When pressed once about his stylistic influences, Alfred Hitchcock replied, “The Germans. The Germans.”
Hitchcock was especially bewitched by the work of Fritz Lang, who, at the time Hitchcock was pondering his cinematic career path and working as a title-card designer for silents, had made just a handful of films. The one that steered Hitchcock toward directing, as he imparted to Francois Truffaut, was 1921’s Der Müde Tod, which had a brief run in the United States in 1923 as Between Two Worlds and is better known by its original English-language title, Destiny.
The film also shaped the destiny of Luis Buñuel, who first encountered it while in Paris in the mid-1920s. “When I saw Destiny,” he writes in his rich memoir, My Last Sigh, “I suddenly knew that I too wanted to make movies. … it clarified my life and my vision of the world.”
Destiny inspired Douglas Fairbanks’s bold magic carpet ride in his 1924 production of The Thief of Bagdad. Though Destiny was not a commercial success in its native Germany, its impacts on the Expressionist film movement were significant, and its sway over European filmmakers grew throughout the 1920s and ’30s; films as diverse as F.W. Murnau’s Faust (1926), Hitchcock’s own The Lodger (1927) and Carl Theodor Dreyer’s Vampyr (1932) alternately realize visual ideas Lang experimented with in Destiny and borrow stylistically from Destiny. Its ghost has haunted horror movies for nearly a century.
Yet Destiny rarely appears on lists or in discussions of great movies, even those limited to silent films. In fact, among Lang’s own filmography, Destiny often lurks in the shadows of his early masterworks Metropolis and M, as well as his later Hollywood film noirs including Ministry of Fear, The Woman in the Window and The Big Heat.
Surely Destiny is destined for a rediscovery, fueled by its recent (and gorgeous) restoration by the Friedrich Wilhelm Murnau Foundation, as well as its new accessibility to a broader audience via a proper Blu-ray release and its availability on some streaming services.
Subtitled “A German Folk Song” and set primarily in “a town lost to memory,” Destiny plays as a darkly comic fairytale. An amorous, young couple (Walter Janssen and Lang regular Lil Dagover) arrives in the village and takes to the inn, where the hot topic is “the Stranger,” a steely, black-clad figure whom viewers are aware is Death (Bernhard Goetzke, perhaps cinema’s gravest and greatest incarnation of the Grim Reaper).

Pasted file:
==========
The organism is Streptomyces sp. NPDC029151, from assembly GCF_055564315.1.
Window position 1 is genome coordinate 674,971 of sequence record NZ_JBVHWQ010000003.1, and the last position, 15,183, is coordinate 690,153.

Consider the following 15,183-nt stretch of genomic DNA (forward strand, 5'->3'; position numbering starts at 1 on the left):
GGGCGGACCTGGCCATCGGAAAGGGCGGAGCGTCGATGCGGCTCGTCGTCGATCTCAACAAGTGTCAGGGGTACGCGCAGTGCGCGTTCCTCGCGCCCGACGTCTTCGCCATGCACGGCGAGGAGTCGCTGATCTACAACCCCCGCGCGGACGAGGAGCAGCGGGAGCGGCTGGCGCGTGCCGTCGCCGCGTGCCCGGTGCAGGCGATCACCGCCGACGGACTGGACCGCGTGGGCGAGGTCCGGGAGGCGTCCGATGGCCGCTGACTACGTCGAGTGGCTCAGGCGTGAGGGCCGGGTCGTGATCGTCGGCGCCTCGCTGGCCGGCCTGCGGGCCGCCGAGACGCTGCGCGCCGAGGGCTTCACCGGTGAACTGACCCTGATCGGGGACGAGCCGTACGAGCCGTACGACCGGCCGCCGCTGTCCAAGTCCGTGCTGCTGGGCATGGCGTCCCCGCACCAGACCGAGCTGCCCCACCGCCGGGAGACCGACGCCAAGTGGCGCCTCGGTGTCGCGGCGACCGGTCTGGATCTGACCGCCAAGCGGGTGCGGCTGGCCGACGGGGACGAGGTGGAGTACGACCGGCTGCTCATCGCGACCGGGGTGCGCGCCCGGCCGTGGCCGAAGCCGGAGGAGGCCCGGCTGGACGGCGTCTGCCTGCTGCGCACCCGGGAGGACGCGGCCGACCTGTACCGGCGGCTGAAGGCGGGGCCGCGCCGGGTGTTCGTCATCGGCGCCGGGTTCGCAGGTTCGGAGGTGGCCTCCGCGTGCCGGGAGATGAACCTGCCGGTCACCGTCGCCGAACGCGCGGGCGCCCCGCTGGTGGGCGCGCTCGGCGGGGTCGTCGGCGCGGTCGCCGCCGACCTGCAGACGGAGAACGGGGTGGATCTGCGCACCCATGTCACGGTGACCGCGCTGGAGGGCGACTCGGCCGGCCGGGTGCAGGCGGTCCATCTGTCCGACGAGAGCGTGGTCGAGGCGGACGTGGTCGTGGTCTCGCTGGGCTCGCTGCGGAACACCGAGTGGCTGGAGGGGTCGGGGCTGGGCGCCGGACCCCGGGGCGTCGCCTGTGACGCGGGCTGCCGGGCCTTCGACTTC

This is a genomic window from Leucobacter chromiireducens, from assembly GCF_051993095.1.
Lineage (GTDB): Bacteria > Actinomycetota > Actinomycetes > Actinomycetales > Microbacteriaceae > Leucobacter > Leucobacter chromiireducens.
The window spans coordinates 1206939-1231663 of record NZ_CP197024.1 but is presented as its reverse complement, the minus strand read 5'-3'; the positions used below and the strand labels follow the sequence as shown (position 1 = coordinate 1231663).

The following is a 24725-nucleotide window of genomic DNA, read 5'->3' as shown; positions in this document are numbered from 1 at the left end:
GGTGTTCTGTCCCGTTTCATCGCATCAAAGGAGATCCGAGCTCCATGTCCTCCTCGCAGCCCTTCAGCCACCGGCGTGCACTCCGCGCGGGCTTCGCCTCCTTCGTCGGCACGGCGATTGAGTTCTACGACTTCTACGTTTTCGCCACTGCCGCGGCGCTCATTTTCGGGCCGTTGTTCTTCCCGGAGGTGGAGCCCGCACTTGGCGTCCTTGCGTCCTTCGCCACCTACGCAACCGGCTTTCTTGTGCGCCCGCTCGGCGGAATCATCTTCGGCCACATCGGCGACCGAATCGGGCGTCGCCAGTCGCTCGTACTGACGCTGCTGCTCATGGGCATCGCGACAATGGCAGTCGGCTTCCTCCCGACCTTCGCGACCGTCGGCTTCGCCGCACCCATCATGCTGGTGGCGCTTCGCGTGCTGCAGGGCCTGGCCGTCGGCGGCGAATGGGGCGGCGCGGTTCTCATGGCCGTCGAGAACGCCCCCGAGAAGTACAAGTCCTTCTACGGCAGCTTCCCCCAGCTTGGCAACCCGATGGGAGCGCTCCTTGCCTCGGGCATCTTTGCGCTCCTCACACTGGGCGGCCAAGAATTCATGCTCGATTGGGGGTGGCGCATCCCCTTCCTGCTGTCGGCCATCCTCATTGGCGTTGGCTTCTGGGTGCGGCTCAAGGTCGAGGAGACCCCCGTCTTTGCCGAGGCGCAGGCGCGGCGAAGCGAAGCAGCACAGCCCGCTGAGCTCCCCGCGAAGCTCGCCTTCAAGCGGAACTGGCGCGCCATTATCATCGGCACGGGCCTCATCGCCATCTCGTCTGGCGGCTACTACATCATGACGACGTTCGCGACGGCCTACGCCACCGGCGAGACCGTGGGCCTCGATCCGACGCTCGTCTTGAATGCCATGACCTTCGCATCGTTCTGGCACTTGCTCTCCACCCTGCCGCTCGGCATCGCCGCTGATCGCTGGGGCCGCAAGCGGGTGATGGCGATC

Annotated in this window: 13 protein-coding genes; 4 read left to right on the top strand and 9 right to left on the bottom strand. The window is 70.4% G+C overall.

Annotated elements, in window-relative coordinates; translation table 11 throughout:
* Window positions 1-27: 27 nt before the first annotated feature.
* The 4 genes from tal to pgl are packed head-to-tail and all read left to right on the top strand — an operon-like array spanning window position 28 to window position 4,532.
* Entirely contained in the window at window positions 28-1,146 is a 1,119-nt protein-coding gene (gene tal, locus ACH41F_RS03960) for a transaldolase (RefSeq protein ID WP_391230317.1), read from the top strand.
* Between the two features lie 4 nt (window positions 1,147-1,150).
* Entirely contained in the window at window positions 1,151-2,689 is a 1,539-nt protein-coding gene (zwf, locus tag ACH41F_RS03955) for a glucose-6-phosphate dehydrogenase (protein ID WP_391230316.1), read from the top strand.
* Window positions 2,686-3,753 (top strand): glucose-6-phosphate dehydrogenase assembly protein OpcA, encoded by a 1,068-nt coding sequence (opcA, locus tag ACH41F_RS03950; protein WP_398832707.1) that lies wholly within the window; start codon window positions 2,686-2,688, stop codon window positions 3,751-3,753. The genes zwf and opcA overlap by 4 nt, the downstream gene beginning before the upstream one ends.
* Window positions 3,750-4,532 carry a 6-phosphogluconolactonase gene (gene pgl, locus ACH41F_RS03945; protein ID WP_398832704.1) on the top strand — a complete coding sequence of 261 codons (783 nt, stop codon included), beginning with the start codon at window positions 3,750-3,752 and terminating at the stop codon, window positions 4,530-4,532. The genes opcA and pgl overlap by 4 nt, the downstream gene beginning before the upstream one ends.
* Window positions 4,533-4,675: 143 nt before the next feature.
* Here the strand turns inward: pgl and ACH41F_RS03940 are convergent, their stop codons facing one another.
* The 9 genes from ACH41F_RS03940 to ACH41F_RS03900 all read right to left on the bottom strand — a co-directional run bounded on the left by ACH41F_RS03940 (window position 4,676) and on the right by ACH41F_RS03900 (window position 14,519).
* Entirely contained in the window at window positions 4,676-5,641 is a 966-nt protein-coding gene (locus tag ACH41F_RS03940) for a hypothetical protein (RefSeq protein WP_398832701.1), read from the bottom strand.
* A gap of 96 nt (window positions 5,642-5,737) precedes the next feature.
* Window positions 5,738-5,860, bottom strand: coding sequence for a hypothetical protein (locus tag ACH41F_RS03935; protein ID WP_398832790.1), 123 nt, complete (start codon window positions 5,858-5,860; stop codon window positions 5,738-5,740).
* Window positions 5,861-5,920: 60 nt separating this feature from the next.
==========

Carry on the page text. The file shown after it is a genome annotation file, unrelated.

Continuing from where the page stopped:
The Stranger has constructed a massive, doorless, windowless wall around ground that was to be a cemetery and that he has purportedly acquired for a garden. At the inn, he insinuates himself with the couple; in one of the film’s great visual tricks, a beer stein—the pub’s “bridal cup”—becomes an hourglass, fast running down, as a skeleton-like shadow passes across the table.
The woman leaves briefly and returns to find her fiancé has vanished. She is told he left with the Stranger. She trails them to the wall; as she searches for an entry, ghosts stream forth from the countryside. A gothic archway opens in the wall, revealing a narrow stairway that she ascends to Death’s garden, an endless field of candles, one for each life.
It was, he tells her, her lover’s time; just as it is time for an infant, who emerges suddenly in Death’s arms, stolen as they converse (the impact of the visual effect is heightened by Lang’s heart-breaking cut to the grieving mother). But being Death, as one may imagine, is a pretty heavy gig—“It is a curse,” he says, and its toll shows in Goetzke’s hollow eyes and weary frown—and so he gives his guest a chance to test her belief that love is stronger than death, a variation on the recurring Lang theme of whether and to what extent fate is inexorable.
Death gestures to three candles, each a life about to be snuffed out. If she can save at least one, Death will restore her fiancé. From here, Destiny ventures to Baghdad, Venice and China as we see three versions of a similar narrative play out with Dagover, Janssen and Goetzke in key roles, and with carryover motifs of walls, stairways and gardens. And here is where Destiny loses a bit of momentum, due in part to the ultimatum.
As we know the woman only has to save one of the three lives at stake, and as the similarities between the first detour and the bookend story become evident, we know the first individual is a goner or the movie is over. The subsequent tales can’t help but feel repetitive as it becomes clear in each the woman is playing into Death’s hands. While these interior stories are stretched thin, Lang invests them with imaginative force, and Destiny recovers for a powerful climax and satisfactorily ironic conclusion.
Destiny was made on the cusp of the silent-era camera’s liberation, notably in Murnau’s The Last Laugh (1924), which brings to fruition seeds sown by Lang in Destiny. Lang, however, was a master of composition and moving action within the frame, and among the filmmakers associated with Expressionism he was the most nimble at employing evocative, abstract visuals in the service of straightforward narrative.
The Germans. The early filmmakers of Germany, and crucially Lang with Destiny, shaped the language of movies to come; or maybe revealed our cinematic destiny.